- The Washington Times - Tuesday, September 20, 2005

NEW ORLEANS — The Army Corps of Engineers raced to mend New Orleans’ fractured levee system yesterday, and residents were forced to decide yet again whether to stay or go as a new hurricane threatened the city.

Mayor C. Ray Nagin, Louisiana Gov. Kathleen Babineaux Blanco and other officials strongly urged people along the Louisiana coast to be prepared to evacuate and said nearly 500 buses stood ready.

“The protection is very tenuous at best,” said Dave Wurtzel, the Army Corps official responsible for repairing the 17th Street Canal levee, whose huge breach during Hurricane Katrina caused the worst of the floods that soaked the city.

The new threat was Hurricane Rita, which strengthened into a 100-mph Category 2 storm as it barreled past the Florida Keys into the Gulf of Mexico.

“We are praying that the hurricane dissipates or that it weakens,” said Mrs. Blanco, who declared a state of emergency. “This state can barely stand what happened to it.”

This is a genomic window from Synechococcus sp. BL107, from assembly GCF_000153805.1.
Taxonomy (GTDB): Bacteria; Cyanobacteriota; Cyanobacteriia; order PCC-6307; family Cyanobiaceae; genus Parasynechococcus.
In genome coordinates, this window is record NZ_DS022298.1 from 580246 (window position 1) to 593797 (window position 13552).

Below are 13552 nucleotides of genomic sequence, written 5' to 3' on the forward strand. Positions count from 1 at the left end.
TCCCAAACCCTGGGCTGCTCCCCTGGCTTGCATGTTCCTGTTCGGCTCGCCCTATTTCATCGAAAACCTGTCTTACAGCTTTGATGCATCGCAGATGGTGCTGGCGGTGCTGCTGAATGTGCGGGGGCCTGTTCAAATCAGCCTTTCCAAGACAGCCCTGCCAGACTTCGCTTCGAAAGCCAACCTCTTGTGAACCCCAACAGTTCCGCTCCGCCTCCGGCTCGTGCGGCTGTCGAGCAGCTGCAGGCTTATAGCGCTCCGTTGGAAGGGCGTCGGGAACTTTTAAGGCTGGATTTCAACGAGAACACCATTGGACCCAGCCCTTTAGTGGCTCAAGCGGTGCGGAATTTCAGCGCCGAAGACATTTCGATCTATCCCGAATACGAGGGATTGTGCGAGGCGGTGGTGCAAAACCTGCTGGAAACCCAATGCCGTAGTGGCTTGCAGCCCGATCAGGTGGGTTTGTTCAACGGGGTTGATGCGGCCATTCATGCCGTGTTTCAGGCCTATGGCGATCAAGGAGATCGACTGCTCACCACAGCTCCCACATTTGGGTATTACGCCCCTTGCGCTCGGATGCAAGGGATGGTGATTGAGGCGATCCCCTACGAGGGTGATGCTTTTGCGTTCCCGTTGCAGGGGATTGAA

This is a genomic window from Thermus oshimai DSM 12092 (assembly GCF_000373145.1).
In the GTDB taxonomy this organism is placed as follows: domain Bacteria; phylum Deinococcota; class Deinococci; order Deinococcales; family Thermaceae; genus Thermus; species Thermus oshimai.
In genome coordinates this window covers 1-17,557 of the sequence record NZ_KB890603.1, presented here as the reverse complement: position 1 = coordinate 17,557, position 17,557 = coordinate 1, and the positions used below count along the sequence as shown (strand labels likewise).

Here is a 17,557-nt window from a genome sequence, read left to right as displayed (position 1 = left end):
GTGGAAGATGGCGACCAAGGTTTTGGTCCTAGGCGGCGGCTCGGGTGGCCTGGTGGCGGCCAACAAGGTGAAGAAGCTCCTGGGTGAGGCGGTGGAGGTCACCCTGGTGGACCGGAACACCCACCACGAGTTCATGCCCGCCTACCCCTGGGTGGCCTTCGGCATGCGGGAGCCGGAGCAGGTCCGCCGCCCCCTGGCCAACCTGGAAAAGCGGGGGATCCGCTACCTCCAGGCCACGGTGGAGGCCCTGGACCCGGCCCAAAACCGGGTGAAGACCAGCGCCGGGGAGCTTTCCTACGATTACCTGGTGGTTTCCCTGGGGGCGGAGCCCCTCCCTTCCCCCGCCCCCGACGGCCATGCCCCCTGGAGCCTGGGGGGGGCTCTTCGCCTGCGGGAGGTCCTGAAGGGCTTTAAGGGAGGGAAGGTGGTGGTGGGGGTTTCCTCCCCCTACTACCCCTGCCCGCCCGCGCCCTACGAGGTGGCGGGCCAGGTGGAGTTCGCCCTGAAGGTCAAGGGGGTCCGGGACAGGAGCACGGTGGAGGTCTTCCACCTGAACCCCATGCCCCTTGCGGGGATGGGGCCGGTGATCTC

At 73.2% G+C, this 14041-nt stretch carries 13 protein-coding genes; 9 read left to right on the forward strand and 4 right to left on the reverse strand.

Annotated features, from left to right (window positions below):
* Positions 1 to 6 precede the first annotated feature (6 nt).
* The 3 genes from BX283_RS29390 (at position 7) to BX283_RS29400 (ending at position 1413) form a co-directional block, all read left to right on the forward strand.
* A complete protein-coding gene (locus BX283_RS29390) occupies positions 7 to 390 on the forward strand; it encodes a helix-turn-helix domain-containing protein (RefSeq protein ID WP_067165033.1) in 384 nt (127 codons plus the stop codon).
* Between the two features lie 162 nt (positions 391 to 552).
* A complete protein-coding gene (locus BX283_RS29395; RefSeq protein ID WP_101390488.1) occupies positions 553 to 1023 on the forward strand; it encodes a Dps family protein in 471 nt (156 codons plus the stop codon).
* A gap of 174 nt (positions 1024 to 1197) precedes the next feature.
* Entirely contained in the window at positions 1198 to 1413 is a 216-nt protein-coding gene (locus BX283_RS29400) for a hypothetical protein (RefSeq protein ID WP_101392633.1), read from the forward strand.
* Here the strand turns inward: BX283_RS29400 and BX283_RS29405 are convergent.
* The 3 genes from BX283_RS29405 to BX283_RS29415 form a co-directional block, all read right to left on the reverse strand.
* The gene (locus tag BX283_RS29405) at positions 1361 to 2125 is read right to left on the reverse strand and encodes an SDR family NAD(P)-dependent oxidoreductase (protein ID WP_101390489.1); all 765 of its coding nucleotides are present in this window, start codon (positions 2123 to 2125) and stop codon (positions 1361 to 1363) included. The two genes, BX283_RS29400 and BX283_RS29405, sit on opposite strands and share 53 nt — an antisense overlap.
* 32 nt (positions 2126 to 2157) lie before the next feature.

The storm was projected to cross the Gulf and hit Texas by the end of the week. But a slight turn to the right was possible, and engineers warned that even a glancing blow to New Orleans and as little as 3 inches of rain could swamp the city’s levees as early as tomorrow.

In anticipation of Rita, the Corps drove a massive metal barrier across the 17th Street Canal bed to prevent a storm surge from Lake Pontchartrain from swamping New Orleans again. Although engineers have left a large opening in the wall to allow floodwater to continue to be pumped back into the lake, it will have to be closed quickly if the storm threatens.

“This is what we’re going to have to rely on to protect this canal and this part of the city,” Mr. Wurtzel said.

Government engineers and private contractors also worked round-the-clock across New Orleans to repair the damage to the system of pumps, concrete flood walls, earthen berms and canals that protect the city.

In addition, the Corps had 800 giant sandbags weighing 6,000 to 15,000 pounds on hand, and had ordered 2,500 more to shore up low spots and plug any new breaches. It was also putting pumps and other materials where they might be needed.

“If New Orleans was directly affected by a Category 1, I would be concerned — I would pull my people out,” said David Pezza, the top geotechnical engineer for the Army Corps. “These levees are greatly compromised.”

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